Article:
When It Comes to IoT Security, Safety First

April 13, 2017 • Jim Hunter

Toward the end of last year, disturbing cyber security news tied to IoT cast a pall over the industry, and things haven’t magically improved in 2017. The most recent black eye for IoT security came in the form of a directory traversal vulnerability. It was discovered and reported on a “smart” professional-grade dishwasher months ago, but it’s still being left unaddressed. According to ZDNet, “an unauthenticated attacker may be able to exploit this issue to access sensitive information to aid in subsequent attacks.” Furthermore, the Computer Incident Response Center Luxembourg’s Common Vulnerabilities and Exposures (CVE) board, where the vulnerability is documented, notes that the manufacturer has failed to respond to repeated requests for updates on a fix.

Why IoT Security is Important:

I wrote an article explaining why security is the categorical imperative of the Internet of Things for ReadWrite at the start of the new year. I think it’s worth revisiting the main points again — and again and again. To paraphrase myself:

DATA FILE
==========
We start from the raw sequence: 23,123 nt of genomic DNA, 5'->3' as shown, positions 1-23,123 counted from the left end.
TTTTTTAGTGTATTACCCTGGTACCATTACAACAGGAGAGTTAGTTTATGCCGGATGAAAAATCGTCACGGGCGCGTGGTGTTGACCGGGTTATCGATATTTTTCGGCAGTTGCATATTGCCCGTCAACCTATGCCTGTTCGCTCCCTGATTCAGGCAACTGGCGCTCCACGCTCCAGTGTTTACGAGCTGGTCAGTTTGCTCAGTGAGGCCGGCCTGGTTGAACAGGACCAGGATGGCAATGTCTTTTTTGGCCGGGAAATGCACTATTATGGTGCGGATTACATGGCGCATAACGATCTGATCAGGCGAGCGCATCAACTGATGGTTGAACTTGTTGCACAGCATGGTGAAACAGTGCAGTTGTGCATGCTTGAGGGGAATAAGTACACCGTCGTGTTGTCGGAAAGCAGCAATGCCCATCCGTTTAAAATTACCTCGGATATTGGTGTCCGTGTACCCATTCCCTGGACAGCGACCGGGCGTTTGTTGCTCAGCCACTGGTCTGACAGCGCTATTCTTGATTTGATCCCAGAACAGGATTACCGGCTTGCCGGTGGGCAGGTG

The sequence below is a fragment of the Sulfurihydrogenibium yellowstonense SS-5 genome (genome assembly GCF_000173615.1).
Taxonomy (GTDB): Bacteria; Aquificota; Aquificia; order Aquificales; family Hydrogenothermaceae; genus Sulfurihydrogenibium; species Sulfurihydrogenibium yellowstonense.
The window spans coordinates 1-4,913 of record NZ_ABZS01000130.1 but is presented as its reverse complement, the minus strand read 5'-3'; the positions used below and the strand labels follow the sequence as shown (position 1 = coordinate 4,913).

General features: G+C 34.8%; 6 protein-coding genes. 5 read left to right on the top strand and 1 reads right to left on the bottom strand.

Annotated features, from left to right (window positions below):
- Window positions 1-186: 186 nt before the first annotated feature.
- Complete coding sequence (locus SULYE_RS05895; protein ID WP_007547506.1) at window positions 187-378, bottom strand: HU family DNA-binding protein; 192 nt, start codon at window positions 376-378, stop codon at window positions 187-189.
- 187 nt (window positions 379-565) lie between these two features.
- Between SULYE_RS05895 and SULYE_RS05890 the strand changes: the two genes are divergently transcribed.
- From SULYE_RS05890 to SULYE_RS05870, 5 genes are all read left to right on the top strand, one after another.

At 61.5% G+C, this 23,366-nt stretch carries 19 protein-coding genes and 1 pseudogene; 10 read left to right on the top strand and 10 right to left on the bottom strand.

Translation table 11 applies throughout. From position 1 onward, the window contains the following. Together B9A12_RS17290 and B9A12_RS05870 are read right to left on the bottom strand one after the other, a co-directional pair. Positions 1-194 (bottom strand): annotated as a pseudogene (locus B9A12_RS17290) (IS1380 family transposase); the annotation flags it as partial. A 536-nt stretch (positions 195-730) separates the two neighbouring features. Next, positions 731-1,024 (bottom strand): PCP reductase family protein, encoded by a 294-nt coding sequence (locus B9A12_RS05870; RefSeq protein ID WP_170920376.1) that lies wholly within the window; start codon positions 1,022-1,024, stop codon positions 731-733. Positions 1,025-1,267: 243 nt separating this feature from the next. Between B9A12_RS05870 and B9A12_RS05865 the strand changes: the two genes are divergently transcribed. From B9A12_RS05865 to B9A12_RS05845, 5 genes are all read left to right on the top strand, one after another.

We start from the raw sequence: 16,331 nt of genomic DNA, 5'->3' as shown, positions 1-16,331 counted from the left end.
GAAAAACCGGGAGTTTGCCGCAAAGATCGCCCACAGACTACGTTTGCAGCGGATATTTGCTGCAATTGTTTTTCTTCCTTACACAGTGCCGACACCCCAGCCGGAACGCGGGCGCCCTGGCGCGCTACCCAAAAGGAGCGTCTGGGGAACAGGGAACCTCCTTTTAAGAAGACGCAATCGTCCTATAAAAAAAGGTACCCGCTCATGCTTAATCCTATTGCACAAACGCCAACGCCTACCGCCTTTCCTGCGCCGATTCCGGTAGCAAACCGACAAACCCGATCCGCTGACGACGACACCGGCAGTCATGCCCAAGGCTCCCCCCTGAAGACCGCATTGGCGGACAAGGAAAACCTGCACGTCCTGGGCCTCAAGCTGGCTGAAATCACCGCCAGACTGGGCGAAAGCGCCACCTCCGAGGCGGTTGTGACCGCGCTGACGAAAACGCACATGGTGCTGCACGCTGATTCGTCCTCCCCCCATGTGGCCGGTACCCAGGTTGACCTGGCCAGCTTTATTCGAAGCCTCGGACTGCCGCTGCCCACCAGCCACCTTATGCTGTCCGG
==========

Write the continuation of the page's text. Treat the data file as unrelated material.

• The focus on speed to market, cost minimization, and ease of use in the IoT ecosystem has led to poor IoT security implementation, which has fueled the level of destructive capability for threat actors.
  • IoT manufacturers must adopt and meet baseline security standards, enforce procedures that prevent infiltration, help detect inappropriate access to connected products, and provide ways to mitigate damage should unauthorized access or exploitation occur.
  • No matter what, IoT security must be “baked directly into every IoT solution; incorporated into the development process of all devices and systems and suppliers; normalized across every application.”
  • For guidance, the Internet of Things Consortium (IoTC) Privacy and Security Committee (which I co-chair) and similar organizations seek to establish and disseminate principles for minimum viable products and policies to strengthen privacy and security.

My rallying cry in the ReadWrite article remains relevant: “If it isn’t secure, it shouldn’t be allowed on the Internet.”

If you’re interested in learning more about IoT security and how to successfully embed IoT security processes into your IoT solution, you can find more information on the subject by clicking the button below.

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